201907.01
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To SAM or Not to SAM? The Differences Between a Microsoft SAM Engagement and an Audit

In recent years, Microsoft seems to have been shifting an increasing volume of its license-compliance resources toward what it calls Software Asset Management (SAM) reviews. These “optional” engagements typically are proposed by Microsoft personnel with whom a company has not had any prior interactions, and the company often receives no advance warning or introductions from…

201906.25
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Microsoft SPLA Self-Assessment – What It Is, and How to Respond

Many of our clients contact us regarding notices they received from Microsoft requesting an internal self-assessment of their license positions under their Services Provider License Agreements (SPLAs). Naturally, many of those clients have questions about that process and the ramifications of cooperating with Microsoft. For those who may be unaware, SPLA is the principal licensing…

201906.20
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SQL Server Licensing Challenges in Hosting Environments

Microsoft does not make licensing SQL Server easy, either under SPLA or under volume licensing agreements. Here are the three most significant problems that our clients face when trying to license that product: Four-Core Minimum – Microsoft allows SQL Server to be licensed based either on physical core counts (for physical servers or virtualization hosts)…

201906.18
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Be Cautious in Navigating Microsoft’s Forest of EA Documents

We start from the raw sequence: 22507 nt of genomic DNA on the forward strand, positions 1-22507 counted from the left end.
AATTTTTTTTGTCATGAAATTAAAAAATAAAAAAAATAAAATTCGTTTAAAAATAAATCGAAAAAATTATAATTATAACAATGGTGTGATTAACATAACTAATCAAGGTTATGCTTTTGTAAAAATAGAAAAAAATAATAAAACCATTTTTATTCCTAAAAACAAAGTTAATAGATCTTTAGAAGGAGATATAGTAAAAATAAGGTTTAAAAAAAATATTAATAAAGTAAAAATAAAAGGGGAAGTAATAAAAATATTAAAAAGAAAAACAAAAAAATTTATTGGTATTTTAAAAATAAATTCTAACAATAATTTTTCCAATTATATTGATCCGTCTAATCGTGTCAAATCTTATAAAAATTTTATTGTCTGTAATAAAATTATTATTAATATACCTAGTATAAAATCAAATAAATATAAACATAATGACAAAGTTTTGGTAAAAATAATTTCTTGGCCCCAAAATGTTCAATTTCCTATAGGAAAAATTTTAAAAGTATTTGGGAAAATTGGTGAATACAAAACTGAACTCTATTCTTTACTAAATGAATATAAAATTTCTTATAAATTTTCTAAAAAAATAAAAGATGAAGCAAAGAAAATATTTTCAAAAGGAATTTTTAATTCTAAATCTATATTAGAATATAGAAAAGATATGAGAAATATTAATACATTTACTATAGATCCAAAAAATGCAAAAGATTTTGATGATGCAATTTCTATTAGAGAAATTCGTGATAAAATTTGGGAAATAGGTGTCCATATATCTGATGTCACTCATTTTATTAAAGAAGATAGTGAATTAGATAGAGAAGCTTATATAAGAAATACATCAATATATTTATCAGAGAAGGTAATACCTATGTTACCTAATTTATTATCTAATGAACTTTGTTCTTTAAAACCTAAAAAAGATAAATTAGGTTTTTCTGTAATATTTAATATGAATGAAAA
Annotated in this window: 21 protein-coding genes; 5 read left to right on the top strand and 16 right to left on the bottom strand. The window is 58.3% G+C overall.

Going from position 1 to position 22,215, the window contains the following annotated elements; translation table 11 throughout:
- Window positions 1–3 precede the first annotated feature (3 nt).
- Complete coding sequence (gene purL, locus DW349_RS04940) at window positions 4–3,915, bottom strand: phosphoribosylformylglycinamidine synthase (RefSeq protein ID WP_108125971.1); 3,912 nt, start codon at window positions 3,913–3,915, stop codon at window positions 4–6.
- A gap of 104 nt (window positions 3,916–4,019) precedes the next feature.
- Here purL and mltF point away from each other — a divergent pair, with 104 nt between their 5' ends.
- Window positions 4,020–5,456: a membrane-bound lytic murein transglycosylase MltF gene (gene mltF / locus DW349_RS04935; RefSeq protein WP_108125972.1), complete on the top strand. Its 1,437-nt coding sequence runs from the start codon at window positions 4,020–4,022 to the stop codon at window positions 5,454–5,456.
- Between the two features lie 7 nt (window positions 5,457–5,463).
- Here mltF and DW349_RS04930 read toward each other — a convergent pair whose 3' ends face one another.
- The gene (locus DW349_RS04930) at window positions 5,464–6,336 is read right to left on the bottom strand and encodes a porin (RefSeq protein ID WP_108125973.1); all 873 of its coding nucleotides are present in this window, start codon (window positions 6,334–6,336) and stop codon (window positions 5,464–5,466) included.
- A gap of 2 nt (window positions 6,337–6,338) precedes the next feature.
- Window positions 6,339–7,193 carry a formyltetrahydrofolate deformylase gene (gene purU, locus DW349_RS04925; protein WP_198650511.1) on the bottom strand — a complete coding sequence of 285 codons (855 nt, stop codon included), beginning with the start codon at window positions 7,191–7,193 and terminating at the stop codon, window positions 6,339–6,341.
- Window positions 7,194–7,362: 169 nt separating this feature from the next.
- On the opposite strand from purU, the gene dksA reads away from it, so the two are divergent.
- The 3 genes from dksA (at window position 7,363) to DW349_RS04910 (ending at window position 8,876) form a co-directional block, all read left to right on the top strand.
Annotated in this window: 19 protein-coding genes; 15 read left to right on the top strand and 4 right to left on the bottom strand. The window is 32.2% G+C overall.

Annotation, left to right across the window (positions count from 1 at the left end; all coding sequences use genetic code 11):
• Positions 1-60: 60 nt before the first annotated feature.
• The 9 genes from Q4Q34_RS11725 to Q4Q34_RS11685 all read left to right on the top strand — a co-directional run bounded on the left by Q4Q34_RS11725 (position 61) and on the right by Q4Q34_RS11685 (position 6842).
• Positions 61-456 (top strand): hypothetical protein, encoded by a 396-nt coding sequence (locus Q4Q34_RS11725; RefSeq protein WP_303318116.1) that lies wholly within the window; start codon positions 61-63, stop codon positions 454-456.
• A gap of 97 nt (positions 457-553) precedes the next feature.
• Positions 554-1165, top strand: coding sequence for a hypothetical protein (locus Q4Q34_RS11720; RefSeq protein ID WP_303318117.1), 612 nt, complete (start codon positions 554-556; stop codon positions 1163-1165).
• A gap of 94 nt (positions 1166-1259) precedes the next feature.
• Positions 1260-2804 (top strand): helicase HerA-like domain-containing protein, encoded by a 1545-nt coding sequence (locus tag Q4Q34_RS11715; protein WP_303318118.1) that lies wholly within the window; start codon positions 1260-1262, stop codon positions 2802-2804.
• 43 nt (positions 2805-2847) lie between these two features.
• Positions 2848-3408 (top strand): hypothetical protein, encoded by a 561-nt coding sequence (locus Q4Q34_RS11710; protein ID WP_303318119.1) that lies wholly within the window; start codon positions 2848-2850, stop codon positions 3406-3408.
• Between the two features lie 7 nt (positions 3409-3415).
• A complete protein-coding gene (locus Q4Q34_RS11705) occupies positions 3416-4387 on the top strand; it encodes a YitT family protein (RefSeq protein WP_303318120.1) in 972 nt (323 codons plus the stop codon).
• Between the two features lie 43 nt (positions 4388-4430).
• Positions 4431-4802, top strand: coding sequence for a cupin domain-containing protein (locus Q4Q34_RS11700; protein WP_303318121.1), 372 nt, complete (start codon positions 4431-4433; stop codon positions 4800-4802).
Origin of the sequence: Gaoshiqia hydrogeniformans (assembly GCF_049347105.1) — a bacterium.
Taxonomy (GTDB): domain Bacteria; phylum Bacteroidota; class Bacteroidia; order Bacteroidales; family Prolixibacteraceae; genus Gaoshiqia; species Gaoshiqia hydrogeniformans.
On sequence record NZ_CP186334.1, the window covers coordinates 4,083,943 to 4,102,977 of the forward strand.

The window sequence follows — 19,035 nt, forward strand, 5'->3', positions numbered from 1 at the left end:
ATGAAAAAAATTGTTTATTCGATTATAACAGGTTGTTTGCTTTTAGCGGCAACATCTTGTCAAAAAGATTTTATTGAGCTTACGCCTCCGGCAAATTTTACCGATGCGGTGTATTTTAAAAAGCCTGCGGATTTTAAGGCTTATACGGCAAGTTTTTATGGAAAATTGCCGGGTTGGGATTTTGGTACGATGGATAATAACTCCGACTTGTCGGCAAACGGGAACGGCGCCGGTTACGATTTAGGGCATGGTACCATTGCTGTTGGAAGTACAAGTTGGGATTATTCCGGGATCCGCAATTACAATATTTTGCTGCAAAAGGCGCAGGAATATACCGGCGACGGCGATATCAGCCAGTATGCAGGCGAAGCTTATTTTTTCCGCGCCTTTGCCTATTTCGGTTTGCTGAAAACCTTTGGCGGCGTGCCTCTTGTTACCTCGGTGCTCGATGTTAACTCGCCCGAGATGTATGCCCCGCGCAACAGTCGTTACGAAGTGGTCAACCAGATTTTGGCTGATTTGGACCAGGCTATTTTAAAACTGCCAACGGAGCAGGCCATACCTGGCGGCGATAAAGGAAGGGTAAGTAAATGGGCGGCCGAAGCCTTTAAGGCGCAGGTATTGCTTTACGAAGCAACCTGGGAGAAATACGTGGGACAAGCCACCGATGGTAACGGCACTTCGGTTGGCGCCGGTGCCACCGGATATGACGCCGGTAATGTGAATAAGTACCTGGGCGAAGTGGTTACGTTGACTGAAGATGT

Companies with experience licensing Microsoft software and services through Enterprise Agreements know that small forests could be felled to produce the paper required for the typical document stack. EAs often incorporate a dozen or more different components, including some or all of the following: Microsoft Business and Services Agreement or Microsoft Business Agreement (Microsoft sometimes…

201806.27
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Negotiating Enterprise Agreements with Microsoft

As Microsoft and other major vendors emphasize their cloud offerings, the legal issues in enterprise agreements have shifted dramatically.  The key issues in modern enterprise agreements are driven by privacy, security and regulatory compliance.  Robert J. Scott will discuss traditional and newly developed Microsoft licensing models, principal concerns about current licensing models, types of license…

201611.14
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Microsoft Clarifies Rules Related to Self-Hosting

I previously presented my thoughts here regarding changes Microsoft made to its Product Terms pertaining to the Self-Hosted Applications benefit under Software Assurance. After publishing that entry, Microsoft reached out to me to clarify that the principal effect of the change actually is to increase self-hosting rights by extending them to deployments hosted by a…

201609.13
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Is Microsoft Trying to Kill Self-Hosting?

Earlier this year, with no fanfare (which is perhaps unsurprising), Microsoft implemented a significant change to its Product Terms pertaining to Software Assurance (SA) benefits that likely will have a significant licensing impact for companies that have taken advantage of the Self-Hosted Applications benefit accompanying SA. For several years now, Microsoft has allowed customers with…

201603.14
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Be Wary of Changes in New SPLA Contracts

Companies that have long relationships with Microsoft know that the company’s form licensing agreements have steadily evolved over time, and typically for the worse. If software licensing can be said to have any “natural laws,” certainly the First Law could be paraphrased to something like: “If you agree to an inch, be prepared to give…

201602.24
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Beware Audit Terms in Microsoft’s New MPSA

Microsoft is in the process of transitioning many of its volume-licensing customers from the Select Plus Agreement to the new Microsoft Products and Services Agreement (MPSA). (More information on the transition framework is available here.) A notable difference between the Select Plus Agreement and the MPSA is that the MPSA is self-contained and is not…